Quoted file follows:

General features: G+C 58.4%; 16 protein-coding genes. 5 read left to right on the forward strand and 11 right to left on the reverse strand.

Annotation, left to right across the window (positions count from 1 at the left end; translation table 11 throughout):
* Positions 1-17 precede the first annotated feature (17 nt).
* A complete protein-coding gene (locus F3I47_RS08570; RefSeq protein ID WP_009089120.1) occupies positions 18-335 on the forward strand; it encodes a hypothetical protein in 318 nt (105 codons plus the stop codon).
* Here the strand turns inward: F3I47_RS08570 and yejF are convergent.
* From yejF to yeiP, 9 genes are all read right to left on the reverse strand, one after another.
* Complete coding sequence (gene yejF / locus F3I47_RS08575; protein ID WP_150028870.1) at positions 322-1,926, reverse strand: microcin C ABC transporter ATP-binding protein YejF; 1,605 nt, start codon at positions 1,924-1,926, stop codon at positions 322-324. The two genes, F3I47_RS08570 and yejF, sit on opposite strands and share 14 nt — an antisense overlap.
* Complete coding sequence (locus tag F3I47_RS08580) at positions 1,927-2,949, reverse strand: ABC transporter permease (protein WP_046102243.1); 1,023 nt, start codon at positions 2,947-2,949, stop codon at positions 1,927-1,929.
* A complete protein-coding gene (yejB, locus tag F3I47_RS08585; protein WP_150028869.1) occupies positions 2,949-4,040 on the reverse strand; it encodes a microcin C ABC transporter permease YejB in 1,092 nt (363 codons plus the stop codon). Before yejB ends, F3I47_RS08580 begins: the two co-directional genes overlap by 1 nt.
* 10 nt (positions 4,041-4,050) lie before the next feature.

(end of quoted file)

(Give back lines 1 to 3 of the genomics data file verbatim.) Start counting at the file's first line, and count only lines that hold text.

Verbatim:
General features: G+C 58.4%; 16 protein-coding genes. 5 read left to right on the forward strand and 11 right to left on the reverse strand.

Annotation, left to right across the window (positions count from 1 at the left end; translation table 11 throughout):
* Positions 1-17 precede the first annotated feature (17 nt).